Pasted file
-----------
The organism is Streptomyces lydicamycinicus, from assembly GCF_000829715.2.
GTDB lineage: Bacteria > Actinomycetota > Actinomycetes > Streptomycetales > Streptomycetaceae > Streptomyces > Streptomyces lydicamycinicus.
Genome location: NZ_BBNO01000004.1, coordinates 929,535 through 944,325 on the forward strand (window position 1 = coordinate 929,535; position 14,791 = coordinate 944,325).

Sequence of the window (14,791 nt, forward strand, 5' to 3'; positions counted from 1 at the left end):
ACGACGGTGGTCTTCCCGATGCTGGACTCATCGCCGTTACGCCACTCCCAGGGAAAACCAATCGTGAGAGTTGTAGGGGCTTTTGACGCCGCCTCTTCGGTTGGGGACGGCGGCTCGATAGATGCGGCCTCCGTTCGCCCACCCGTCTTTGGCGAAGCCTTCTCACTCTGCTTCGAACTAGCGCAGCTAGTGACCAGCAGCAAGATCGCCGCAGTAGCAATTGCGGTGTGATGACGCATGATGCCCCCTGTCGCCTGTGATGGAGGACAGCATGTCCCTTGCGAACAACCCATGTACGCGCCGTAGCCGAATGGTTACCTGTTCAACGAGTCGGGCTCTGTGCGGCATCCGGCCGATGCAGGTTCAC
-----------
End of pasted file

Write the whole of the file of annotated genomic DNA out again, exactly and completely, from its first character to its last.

The organism is Streptomyces lydicamycinicus, from assembly GCF_000829715.2.
GTDB lineage: Bacteria > Actinomycetota > Actinomycetes > Streptomycetales > Streptomycetaceae > Streptomyces > Streptomyces lydicamycinicus.
Genome location: NZ_BBNO01000004.1, coordinates 929,535 through 944,325 on the forward strand (window position 1 = coordinate 929,535; position 14,791 = coordinate 944,325).

Sequence of the window (14,791 nt, forward strand, 5' to 3'; positions counted from 1 at the left end):
ACGACGGTGGTCTTCCCGATGCTGGACTCATCGCCGTTACGCCACTCCCAGGGAAAACCAATCGTGAGAGTTGTAGGGGCTTTTGACGCCGCCTCTTCGGTTGGGGACGGCGGCTCGATAGATGCGGCCTCCGTTCGCCCACCCGTCTTTGGCGAAGCCTTCTCACTCTGCTTCGAACTAGCGCAGCTAGTGACCAGCAGCAAGATCGCCGCAGTAGCAATTGCGGTGTGATGACGCATGATGCCCCCTGTCGCCTGTGATGGAGGACAGCATGTCCCTTGCGAACAACCCATGTACGCGCCGTAGCCGAATGGTTACCTGTTCAACGAGTCGGGCTCTGTGCGGCATCCGGCCGATGCAGGTTCAC